It doesn’t have to be this way. Each one of us reading this can join the 8% of people who make and fulfill their new year’s resolutions this year. Don’t give up. Believe that it can and will be done!

It starts with a firm decision, with a resolution, and that can happen right now. Resolution is not something that happens in the future, it is something that happens in the present and continues from moment to moment. These moments create our future.

What if I could give a promise that you would reach your new year’s resolution by doing just a few simple things, would you do it? We love guarantees. Well, I’ll give you a full money back guarantee if you do the following things and it doesn’t work. The great thing is that it won’t cost you anything up front for the information. It will only cost you what you are willing to pay for the benefit of reaching your goals. Think of what you stand to gain.

Make your new year’s resolutions stick with these 7 steps

1. Be aware but not preoccupied with the past:

To make a resolution we have to be made aware of something that needs to change. Do a personal inventory of some of the things you know you need to change but have struggled to alter in your life. It may be something in your parenting or relationships or maybe just a personal habit. Write them down and identify one or two and focus on those. Think about what contributes to those habits. Identify past learning, examples, triggers, etc. that may contribute to the old habit and your efforts to transform it.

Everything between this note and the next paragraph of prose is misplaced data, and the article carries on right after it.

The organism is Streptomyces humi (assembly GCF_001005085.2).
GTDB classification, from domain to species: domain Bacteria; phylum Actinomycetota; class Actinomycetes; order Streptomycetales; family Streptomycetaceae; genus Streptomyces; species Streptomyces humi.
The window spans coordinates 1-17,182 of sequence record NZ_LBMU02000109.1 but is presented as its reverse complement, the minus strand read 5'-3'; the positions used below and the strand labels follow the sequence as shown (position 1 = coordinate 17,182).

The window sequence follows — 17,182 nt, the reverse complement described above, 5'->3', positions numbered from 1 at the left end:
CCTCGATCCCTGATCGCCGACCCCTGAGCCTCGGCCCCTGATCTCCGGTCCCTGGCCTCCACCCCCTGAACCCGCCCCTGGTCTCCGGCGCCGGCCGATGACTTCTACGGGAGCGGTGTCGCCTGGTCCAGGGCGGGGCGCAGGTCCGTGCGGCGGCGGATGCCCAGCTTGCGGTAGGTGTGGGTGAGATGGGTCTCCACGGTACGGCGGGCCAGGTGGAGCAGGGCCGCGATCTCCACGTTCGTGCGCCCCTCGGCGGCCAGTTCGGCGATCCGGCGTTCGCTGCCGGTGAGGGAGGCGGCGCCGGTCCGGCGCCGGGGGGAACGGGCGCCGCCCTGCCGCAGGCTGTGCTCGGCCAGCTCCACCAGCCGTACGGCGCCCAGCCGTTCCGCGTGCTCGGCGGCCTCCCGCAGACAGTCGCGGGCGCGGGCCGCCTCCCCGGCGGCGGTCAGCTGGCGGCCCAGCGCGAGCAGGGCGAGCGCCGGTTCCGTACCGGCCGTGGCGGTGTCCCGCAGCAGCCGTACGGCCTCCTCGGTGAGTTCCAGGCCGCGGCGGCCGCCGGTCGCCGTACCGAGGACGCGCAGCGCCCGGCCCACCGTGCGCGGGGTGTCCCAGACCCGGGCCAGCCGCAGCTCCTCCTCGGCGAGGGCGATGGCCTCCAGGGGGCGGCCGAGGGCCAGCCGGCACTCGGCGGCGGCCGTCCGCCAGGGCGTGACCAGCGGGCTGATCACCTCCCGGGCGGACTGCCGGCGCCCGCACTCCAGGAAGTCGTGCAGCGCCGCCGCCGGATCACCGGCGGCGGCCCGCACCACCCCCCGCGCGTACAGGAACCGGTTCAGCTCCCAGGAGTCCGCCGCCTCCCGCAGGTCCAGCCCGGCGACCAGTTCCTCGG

2. Know your “why:”

Understand consciously and completely what your motivation is. Create a mission statement or mantra that is simple to remember and carries the meaning and importance of why you are seeking to change or improve something in your life.

3. Write it down:

Learn how to set good, SMART goals and then make a formal record of them. Not all goals are created equal. There is both and art and a science to effective goal setting and completion. SMART is an acronym for setting effective goals. It stands for…

· Specific

· Measurable

· Attainable

· Realistic/Relevant

· Time sensitive

4. Be accountable: